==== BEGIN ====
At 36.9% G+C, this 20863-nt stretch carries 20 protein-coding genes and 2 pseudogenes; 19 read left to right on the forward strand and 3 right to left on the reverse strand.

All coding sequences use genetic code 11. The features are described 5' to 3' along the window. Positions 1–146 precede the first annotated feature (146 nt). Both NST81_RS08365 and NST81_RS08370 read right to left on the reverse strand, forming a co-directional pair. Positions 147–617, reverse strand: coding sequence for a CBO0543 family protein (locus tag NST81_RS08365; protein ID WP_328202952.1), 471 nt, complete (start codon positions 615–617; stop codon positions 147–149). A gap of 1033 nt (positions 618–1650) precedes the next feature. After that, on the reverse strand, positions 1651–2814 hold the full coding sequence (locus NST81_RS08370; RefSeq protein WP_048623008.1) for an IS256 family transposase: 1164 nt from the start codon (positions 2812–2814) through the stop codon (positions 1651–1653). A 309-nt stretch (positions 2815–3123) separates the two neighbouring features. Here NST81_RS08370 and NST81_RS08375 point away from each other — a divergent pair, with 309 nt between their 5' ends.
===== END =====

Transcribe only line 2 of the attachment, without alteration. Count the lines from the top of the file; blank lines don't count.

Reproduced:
All coding sequences use genetic code 11. The features are described 5' to 3' along the window. Positions 1–146 precede the first annotated feature (146 nt). Both NST81_RS08365 and NST81_RS08370 read right to left on the reverse strand, forming a co-directional pair. Positions 147–617, reverse strand: coding sequence for a CBO0543 family protein (locus tag NST81_RS08365; protein ID WP_328202952.1), 471 nt, complete (start codon positions 615–617; stop codon positions 147–149). A gap of 1033 nt (positions 618–1650) precedes the next feature. After that, on the reverse strand, positions 1651–2814 hold the full coding sequence (locus NST81_RS08370; RefSeq protein WP_048623008.1) for an IS256 family transposase: 1164 nt from the start codon (positions 2812–2814) through the stop codon (positions 1651–1653). A 309-nt stretch (positions 2815–3123) separates the two neighbouring features. Here NST81_RS08370 and NST81_RS08375 point away from each other — a divergent pair, with 309 nt between their 5' ends.